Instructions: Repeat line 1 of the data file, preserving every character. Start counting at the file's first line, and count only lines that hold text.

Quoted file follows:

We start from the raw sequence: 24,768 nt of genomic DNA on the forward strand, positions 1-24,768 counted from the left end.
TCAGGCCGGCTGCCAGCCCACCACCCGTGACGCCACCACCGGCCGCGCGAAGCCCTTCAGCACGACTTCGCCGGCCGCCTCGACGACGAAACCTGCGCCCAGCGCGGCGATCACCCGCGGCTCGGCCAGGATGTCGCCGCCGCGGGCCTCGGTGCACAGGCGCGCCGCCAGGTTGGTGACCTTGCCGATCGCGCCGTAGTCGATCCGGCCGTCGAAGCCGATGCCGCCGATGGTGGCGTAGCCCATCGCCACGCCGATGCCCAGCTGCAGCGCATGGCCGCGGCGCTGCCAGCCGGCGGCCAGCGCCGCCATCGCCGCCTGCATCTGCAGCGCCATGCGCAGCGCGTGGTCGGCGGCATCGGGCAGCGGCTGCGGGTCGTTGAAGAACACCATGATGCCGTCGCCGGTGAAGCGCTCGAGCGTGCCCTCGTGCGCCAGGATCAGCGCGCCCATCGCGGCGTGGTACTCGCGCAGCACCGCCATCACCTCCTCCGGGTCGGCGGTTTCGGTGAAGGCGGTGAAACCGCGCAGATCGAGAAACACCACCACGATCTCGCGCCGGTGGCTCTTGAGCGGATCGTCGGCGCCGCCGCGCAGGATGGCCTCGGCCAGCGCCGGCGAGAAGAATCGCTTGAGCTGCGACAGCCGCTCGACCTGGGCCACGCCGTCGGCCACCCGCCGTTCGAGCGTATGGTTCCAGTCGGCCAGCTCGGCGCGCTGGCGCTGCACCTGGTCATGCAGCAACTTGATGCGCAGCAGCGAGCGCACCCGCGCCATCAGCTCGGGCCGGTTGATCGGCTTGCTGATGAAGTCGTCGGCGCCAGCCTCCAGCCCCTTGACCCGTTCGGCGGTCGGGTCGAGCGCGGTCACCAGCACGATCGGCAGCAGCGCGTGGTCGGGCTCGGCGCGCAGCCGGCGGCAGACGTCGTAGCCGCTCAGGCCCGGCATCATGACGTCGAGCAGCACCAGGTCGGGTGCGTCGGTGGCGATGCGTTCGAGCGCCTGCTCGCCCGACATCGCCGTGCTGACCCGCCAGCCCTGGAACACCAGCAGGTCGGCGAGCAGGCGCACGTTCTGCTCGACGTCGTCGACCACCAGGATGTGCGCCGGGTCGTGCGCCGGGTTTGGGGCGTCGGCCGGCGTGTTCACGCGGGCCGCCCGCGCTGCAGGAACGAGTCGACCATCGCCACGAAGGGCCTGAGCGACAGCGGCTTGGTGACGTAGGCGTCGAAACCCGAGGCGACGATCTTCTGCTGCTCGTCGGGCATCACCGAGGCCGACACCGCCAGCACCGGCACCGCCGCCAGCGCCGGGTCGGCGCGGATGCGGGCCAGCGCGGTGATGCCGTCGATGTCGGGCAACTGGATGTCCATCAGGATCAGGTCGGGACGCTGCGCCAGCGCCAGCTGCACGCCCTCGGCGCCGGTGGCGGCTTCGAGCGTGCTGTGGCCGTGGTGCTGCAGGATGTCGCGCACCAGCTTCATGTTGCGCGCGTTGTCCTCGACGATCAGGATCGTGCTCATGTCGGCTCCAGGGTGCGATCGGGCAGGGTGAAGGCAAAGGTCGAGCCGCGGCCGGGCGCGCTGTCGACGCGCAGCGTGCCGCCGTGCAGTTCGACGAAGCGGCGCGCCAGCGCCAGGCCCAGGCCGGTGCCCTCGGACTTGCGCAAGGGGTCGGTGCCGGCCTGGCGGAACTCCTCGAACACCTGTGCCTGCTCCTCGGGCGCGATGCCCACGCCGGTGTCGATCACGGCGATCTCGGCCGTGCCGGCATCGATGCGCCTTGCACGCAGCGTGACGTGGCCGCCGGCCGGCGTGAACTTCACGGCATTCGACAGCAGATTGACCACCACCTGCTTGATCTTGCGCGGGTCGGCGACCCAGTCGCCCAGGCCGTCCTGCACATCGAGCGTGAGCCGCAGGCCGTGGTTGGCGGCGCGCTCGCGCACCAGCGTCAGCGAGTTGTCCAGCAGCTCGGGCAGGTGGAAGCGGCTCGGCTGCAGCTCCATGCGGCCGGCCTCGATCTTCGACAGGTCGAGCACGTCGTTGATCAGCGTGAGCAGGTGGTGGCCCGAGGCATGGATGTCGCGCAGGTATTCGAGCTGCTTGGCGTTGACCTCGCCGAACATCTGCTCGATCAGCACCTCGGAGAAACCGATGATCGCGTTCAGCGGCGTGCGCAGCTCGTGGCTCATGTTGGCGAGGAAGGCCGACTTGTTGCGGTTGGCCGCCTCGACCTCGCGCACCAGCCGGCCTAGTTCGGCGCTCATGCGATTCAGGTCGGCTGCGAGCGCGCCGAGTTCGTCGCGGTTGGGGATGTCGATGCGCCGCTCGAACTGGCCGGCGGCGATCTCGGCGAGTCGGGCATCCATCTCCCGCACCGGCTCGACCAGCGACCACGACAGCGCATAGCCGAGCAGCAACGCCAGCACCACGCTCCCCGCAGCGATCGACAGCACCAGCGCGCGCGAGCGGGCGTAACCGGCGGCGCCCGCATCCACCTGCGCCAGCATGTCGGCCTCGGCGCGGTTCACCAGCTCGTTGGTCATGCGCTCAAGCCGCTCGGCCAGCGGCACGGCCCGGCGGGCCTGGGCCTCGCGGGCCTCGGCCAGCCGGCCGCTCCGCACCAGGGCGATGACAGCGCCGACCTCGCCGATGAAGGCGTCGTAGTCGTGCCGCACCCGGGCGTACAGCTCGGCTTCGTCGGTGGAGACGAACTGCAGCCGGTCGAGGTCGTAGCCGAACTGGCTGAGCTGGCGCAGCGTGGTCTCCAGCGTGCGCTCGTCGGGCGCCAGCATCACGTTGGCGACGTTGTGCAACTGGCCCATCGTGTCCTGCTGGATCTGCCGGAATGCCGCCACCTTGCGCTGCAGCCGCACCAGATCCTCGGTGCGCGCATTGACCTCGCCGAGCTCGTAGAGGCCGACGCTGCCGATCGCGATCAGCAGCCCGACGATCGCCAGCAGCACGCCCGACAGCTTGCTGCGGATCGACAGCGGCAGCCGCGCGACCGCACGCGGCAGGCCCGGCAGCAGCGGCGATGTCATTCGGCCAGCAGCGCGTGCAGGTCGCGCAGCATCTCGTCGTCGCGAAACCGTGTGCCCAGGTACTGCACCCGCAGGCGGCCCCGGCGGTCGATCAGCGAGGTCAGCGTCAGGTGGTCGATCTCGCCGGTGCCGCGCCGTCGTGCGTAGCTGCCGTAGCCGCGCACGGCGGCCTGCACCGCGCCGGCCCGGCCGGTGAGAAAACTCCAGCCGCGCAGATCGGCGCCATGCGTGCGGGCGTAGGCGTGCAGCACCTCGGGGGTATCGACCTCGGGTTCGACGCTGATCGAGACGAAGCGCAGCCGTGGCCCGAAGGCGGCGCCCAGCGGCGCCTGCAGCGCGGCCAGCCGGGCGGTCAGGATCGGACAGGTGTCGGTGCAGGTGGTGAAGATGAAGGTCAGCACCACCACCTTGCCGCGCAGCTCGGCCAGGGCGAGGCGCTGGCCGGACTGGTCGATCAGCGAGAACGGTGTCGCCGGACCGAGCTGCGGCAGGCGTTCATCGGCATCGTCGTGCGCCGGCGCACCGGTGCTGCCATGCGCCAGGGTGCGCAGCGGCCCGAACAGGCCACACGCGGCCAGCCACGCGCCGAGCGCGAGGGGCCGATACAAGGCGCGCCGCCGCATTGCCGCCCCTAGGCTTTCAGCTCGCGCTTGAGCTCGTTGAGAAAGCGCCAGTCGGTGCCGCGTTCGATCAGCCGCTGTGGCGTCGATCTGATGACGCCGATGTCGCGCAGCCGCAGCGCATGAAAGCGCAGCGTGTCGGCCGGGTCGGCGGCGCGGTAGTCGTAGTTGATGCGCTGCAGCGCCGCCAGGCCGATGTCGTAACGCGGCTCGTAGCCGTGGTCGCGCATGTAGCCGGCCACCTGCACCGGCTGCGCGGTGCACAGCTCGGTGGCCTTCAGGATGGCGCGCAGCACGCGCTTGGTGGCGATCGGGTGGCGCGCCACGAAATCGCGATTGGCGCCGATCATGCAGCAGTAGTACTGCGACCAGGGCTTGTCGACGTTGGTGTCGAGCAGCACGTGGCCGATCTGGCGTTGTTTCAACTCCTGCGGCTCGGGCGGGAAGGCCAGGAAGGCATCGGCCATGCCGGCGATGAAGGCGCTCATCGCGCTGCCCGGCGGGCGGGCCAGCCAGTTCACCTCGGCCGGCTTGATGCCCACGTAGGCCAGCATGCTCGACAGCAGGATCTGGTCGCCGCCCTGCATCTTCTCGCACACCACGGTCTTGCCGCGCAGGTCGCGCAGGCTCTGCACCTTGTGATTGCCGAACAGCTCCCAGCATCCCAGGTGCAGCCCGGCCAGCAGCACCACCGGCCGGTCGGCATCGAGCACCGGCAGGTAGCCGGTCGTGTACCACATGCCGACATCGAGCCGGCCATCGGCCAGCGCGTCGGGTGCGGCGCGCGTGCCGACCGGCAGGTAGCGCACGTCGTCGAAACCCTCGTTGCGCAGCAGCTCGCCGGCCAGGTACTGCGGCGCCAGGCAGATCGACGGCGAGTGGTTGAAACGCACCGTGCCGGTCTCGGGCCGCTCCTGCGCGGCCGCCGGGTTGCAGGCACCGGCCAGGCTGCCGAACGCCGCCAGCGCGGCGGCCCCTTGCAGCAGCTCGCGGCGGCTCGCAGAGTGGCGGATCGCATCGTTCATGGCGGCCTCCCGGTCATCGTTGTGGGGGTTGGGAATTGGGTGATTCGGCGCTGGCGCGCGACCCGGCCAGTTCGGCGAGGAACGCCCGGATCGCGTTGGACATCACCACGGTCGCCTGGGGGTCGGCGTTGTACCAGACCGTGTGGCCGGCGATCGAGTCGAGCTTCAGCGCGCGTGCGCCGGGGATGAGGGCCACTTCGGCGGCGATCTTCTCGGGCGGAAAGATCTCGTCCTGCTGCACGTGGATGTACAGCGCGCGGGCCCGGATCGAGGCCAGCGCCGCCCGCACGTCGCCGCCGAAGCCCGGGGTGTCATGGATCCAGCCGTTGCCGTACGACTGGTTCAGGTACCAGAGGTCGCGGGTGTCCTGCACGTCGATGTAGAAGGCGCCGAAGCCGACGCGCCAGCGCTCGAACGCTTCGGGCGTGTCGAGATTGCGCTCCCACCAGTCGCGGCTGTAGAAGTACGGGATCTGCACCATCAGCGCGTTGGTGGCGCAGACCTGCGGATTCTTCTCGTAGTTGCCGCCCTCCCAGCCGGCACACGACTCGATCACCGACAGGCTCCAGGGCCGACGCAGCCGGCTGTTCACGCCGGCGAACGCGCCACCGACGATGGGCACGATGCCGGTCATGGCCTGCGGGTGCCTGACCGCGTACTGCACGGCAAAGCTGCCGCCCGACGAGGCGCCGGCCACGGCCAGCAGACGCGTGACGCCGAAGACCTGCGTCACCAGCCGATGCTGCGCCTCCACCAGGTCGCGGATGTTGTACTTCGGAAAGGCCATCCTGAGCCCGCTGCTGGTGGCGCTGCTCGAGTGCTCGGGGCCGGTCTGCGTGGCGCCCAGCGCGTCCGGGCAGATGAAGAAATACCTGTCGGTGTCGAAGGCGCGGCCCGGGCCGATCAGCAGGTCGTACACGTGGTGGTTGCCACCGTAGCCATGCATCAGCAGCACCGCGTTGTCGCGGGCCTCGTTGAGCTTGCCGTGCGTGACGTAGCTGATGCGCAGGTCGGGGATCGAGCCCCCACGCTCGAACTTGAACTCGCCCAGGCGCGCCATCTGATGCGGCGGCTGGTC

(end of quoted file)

We start from the raw sequence: 24,768 nt of genomic DNA on the forward strand, positions 1-24,768 counted from the left end.